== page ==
Even the Joker saw it coming. “Why so serious?” he famously hissed, as if gazing into a crystal ball at the slew of humorless, deathly serious comic-book movies that were headed our way.
Let’s face it. Superhero films have gotten boring. With the exception of Marvel’s Guardians of the Galaxy, which brought a sense of fun and irreverence back to the genre, the majority of them have become somber affairs. From facing up to their own personal demons, and learning to channel their powers or ‘mutations’ for the general good of mankind, to going up against much stronger villains hell-bent on world domination, the superhero template has been set…and seldom deviated from.
Smug, sarcastic, and self-aware, he’s nothing like the other guys. He’s a wisecracking antihero in a film that eschews the conventions of the genre. He routinely breaks the fourth wall to make jokes about the ridiculousness of superheroes and superhero movies. He dishes out bloody violence with glee. He’s got a filthy mouth, and he’s obsessed with sex. What’s not to love?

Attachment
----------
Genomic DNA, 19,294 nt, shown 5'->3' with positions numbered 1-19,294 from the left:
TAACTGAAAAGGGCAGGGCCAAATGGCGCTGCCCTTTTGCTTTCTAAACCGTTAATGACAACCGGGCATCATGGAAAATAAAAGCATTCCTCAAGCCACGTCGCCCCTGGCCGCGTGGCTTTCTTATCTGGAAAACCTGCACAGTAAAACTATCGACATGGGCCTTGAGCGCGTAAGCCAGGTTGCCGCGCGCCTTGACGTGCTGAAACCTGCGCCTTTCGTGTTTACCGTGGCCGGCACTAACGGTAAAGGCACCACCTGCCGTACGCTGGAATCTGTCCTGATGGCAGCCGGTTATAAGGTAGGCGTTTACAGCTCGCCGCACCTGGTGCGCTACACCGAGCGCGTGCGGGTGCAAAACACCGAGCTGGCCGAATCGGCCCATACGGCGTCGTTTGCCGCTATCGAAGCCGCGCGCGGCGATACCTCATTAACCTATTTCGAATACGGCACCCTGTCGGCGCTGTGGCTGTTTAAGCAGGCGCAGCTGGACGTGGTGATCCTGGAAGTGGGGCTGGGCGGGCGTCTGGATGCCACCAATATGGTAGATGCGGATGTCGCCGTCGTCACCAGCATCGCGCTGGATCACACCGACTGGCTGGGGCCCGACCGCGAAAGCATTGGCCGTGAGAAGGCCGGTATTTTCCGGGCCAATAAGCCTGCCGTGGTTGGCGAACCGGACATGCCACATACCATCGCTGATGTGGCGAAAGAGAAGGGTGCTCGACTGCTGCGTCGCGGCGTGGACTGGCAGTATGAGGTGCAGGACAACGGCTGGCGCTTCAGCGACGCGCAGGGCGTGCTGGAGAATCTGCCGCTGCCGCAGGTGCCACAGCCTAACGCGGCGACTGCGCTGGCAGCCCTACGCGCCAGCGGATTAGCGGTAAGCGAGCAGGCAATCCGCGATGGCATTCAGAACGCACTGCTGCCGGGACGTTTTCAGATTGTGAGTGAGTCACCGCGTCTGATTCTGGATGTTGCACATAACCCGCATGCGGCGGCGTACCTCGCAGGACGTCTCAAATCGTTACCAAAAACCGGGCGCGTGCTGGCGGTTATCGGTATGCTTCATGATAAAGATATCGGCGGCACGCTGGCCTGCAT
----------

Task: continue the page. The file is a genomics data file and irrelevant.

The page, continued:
The flimsy plot sees military man-turned-mercenary Wade Wilson adopt the alter ego Deadpool after being subjected to a rogue experiment to cure his terminal cancer. Now disfigured and scarred, but also pumped with amazing healing powers and a thirst for revenge, our hero becomes obsessed with tracking down the man who ruined his life – that being sadistic bad guy Ajax (Ed Skrein), who subsequently kidnaps Deadpool’s prostitute girlfriend Vanessa (Morena Baccarin).
This revenge storyline, which also sees Deadpool team up with a pair of B-list X-Men, is standard-issue at best, and Ajax turns out to be a forgettable villain to say the least. But Reynolds and director Tim Miller make the proceedings fun by the sheer force of their enthusiasm for the material. The 39-year-old star, who kept pushing for an “authentic” Deadpool movie – after playing a bastardized version of the character, with mouth famously sewn in 2009’s Wolverine: Origins – grabs the part and sinks his teeth into it, embracing the character’s dubious charm and committing fully to the silliness.
That involves delivering quips at lightning speed, making frequent jokes about masturbation and oral sex, and riffing on everything including Reynolds’ own Green Lantern fiasco and the ‘Sexiest Man Alive’ title he was bestowed with by People magazine. Plus we get a series of kinetic, blood-splattered action scenes occasionally played for laughs, and a romance that comes off as both funny and sweet without being cloying.
Far more daring, outrageous, and smart, compared to all those typical ‘the-world-is-going-to-end’ comic book movies, Deadpool is the most fun I’ve had at the cinema in a long time. I’m going with three-and-a-half out of five. It’ll bring out the 15-year-old in you.